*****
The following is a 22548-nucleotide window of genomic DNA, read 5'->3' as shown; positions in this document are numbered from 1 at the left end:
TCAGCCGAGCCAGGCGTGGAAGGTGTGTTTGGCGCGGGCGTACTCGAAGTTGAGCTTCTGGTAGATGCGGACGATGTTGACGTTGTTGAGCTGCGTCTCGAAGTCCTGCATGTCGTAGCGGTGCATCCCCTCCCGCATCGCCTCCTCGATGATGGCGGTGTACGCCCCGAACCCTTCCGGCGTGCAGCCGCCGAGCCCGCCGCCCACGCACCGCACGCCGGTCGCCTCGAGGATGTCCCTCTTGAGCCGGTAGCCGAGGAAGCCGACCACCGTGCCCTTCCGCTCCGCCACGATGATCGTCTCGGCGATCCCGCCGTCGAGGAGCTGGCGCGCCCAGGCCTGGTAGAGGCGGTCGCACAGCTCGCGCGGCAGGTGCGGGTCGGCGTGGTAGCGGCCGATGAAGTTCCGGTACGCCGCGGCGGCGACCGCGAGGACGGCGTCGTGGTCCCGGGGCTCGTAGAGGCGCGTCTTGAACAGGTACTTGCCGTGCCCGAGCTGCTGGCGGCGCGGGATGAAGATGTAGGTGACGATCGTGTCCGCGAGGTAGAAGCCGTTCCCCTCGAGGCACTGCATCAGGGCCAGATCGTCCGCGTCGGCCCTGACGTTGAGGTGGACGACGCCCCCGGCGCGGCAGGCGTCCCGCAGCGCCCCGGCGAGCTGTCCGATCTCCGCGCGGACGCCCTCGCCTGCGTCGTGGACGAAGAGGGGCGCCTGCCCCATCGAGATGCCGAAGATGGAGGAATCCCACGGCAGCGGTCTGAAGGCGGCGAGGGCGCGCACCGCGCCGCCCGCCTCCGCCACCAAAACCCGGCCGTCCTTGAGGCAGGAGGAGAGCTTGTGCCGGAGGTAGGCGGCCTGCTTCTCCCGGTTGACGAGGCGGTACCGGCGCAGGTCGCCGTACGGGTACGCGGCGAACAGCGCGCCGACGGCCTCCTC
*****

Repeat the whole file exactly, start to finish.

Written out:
The following is a 22548-nucleotide window of genomic DNA, read 5'->3' as shown; positions in this document are numbered from 1 at the left end:
TCAGCCGAGCCAGGCGTGGAAGGTGTGTTTGGCGCGGGCGTACTCGAAGTTGAGCTTCTGGTAGATGCGGACGATGTTGACGTTGTTGAGCTGCGTCTCGAAGTCCTGCATGTCGTAGCGGTGCATCCCCTCCCGCATCGCCTCCTCGATGATGGCGGTGTACGCCCCGAACCCTTCCGGCGTGCAGCCGCCGAGCCCGCCGCCCACGCACCGCACGCCGGTCGCCTCGAGGATGTCCCTCTTGAGCCGGTAGCCGAGGAAGCCGACCACCGTGCCCTTCCGCTCCGCCACGATGATCGTCTCGGCGATCCCGCCGTCGAGGAGCTGGCGCGCCCAGGCCTGGTAGAGGCGGTCGCACAGCTCGCGCGGCAGGTGCGGGTCGGCGTGGTAGCGGCCGATGAAGTTCCGGTACGCCGCGGCGGCGACCGCGAGGACGGCGTCGTGGTCCCGGGGCTCGTAGAGGCGCGTCTTGAACAGGTACTTGCCGTGCCCGAGCTGCTGGCGGCGCGGGATGAAGATGTAGGTGACGATCGTGTCCGCGAGGTAGAAGCCGTTCCCCTCGAGGCACTGCATCAGGGCCAGATCGTCCGCGTCGGCCCTGACGTTGAGGTGGACGACGCCCCCGGCGCGGCAGGCGTCCCGCAGCGCCCCGGCGAGCTGTCCGATCTCCGCGCGGACGCCCTCGCCTGCGTCGTGGACGAAGAGGGGCGCCTGCCCCATCGAGATGCCGAAGATGGAGGAATCCCACGGCAGCGGTCTGAAGGCGGCGAGGGCGCGCACCGCGCCGCCCGCCTCCGCCACCAAAACCCGGCCGTCCTTGAGGCAGGAGGAGAGCTTGTGCCGGAGGTAGGCGGCCTGCTTCTCCCGGTTGACGAGGCGGTACCGGCGCAGGTCGCCGTACGGGTACGCGGCGAACAGCGCGCCGACGGCCTCCTC